, NAIROBI, Jul 8 – Angry Kenyan farmers growing the stimulant khat, a crop branded a drug and banned by Britain, demanded Monday that British army training bases and British-owned farms be shut down in retaliation for the ban.
Khat – called miraa in Kenya, a multi-million dollar export business – is the leaves and shoots of the shrub Catha edulis, which are chewed to obtain a mild stimulant effect.
“We do not see why we should live side by side with our enemies … with people who are conspiring to punish Kenyans,” said Kimathi Munjuri, spokesman for the Nyambene Miraa Trade Association, one of the key growing regions for the bushy herb, in northeastern Kenya.
Last week, Britain’s Home Secretary Theresa May classified khat as a drug, effectively closing Kenya’s last khat market in Europe, after the Netherlands banned the stimulant in January.
Britain, the former colonial ruler, still sends troops to train in northern Kenya.
Large tracts of land are also owned or farmed by British nationals.
“The British have training bases in the middle of miraa-growing regions,” Munjuri added. “They own land among us and now we will adopt stands to make them feel our importance.”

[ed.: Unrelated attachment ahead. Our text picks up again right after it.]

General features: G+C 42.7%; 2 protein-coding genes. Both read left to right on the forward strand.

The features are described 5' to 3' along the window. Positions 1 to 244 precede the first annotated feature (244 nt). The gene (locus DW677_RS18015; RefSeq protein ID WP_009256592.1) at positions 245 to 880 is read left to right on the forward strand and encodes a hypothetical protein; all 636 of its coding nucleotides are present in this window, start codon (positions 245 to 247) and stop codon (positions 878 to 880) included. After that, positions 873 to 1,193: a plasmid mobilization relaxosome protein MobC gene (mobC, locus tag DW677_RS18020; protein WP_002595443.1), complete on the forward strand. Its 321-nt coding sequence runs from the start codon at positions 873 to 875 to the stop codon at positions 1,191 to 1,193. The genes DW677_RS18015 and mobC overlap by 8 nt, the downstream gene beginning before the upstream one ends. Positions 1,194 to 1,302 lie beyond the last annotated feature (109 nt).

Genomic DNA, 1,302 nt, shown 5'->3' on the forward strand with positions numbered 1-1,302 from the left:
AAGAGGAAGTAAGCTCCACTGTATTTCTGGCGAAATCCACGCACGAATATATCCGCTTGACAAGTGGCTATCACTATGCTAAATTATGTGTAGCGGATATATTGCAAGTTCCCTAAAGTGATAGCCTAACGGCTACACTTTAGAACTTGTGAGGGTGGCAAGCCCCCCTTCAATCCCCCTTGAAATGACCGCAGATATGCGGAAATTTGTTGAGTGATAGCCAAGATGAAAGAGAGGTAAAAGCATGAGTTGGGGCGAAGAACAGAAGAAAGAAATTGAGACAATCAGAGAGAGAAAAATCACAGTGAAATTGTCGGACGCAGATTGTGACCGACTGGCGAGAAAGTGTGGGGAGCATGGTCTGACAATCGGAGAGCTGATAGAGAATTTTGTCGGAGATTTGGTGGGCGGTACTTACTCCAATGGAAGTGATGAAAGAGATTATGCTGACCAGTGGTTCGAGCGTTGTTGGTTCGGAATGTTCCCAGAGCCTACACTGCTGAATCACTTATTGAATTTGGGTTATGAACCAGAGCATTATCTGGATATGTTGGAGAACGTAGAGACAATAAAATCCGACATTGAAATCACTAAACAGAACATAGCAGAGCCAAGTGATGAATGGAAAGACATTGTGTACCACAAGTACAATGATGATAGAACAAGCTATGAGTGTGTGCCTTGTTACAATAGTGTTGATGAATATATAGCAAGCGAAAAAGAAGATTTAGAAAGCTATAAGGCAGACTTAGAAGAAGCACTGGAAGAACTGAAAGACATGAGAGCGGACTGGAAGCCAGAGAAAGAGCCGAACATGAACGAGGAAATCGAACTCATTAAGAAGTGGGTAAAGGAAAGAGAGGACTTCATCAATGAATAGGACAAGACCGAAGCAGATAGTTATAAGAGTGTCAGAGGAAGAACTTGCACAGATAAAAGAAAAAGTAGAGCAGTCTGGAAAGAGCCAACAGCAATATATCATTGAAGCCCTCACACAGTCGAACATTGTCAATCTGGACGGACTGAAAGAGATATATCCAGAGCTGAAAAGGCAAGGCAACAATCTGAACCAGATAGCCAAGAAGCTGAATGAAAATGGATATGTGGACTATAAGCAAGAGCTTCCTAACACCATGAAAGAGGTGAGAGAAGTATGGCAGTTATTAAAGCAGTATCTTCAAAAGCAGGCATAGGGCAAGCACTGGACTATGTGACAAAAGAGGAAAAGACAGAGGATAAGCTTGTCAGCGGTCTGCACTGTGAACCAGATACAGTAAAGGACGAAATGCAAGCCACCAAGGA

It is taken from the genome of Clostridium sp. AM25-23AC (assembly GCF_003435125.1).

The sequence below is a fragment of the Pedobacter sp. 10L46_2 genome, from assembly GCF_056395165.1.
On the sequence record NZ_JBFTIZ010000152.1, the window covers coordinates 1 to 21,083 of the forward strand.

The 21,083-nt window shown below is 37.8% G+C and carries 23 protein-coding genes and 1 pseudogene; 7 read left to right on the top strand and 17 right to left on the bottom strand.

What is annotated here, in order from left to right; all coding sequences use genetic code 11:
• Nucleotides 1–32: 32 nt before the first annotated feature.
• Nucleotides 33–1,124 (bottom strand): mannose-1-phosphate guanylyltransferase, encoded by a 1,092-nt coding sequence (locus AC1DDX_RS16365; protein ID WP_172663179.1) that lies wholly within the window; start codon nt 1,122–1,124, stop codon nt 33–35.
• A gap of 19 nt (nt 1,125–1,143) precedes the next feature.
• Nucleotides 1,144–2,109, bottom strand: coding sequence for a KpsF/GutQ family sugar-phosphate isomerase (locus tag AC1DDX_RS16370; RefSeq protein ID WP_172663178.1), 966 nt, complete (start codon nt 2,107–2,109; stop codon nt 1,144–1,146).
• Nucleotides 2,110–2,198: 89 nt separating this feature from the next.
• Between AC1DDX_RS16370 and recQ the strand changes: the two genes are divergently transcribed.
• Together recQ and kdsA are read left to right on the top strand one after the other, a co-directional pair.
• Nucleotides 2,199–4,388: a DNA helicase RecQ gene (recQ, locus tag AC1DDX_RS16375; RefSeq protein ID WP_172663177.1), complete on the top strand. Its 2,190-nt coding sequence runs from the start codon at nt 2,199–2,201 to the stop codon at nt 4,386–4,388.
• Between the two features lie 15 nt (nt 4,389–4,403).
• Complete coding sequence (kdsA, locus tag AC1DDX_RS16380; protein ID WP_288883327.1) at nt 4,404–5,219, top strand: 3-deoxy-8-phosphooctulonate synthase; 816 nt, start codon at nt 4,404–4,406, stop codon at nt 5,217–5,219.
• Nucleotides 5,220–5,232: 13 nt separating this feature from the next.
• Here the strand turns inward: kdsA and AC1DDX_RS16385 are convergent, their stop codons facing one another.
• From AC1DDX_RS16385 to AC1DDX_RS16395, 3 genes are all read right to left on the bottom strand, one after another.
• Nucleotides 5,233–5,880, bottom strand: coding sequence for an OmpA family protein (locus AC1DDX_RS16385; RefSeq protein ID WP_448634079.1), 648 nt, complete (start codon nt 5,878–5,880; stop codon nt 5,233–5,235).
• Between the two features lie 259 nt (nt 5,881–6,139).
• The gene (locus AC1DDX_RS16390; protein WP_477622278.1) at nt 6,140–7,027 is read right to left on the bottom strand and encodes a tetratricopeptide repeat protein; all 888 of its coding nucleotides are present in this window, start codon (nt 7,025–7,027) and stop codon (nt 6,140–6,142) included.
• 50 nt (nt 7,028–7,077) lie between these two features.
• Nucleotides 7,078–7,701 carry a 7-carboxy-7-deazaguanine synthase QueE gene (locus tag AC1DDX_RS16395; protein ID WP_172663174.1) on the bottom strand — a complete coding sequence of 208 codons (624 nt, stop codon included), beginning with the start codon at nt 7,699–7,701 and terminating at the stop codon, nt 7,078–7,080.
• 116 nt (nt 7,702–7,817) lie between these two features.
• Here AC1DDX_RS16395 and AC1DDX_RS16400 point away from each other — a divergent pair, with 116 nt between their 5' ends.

Britain’s ban was made despite findings from government experts that there was insufficient evidence khat is harmful.
Khat farmers say they export up to 60 tonnes of khat to London each week.
Locally, a kilogramme of the plant goes for around eight dollars (five pounds, six euros), a trade estimated to be worth up to $24 million (16 million pounds, 18 million euros) a year.
“A ban will cripple the economy of the area,” said Florence Kajuju, a lawmaker for the khat-growing constituency of Tigania East, adding that the ban would impact thousands of families.
There has been no official Kenyan reaction.
Although khat is grown across the Horn of Africa region as well as in Yemen largely for domestic and regional use, much of Kenya’s crop is cultivated for export, with the main growing area around the Meru region.
Khat bushes can take up to four years to mature and large-scale farms have been running for decades.
While grown in fertile highlands where other crops such as maize and potatoes also do well, khat is preferred for its relatively high profit margins.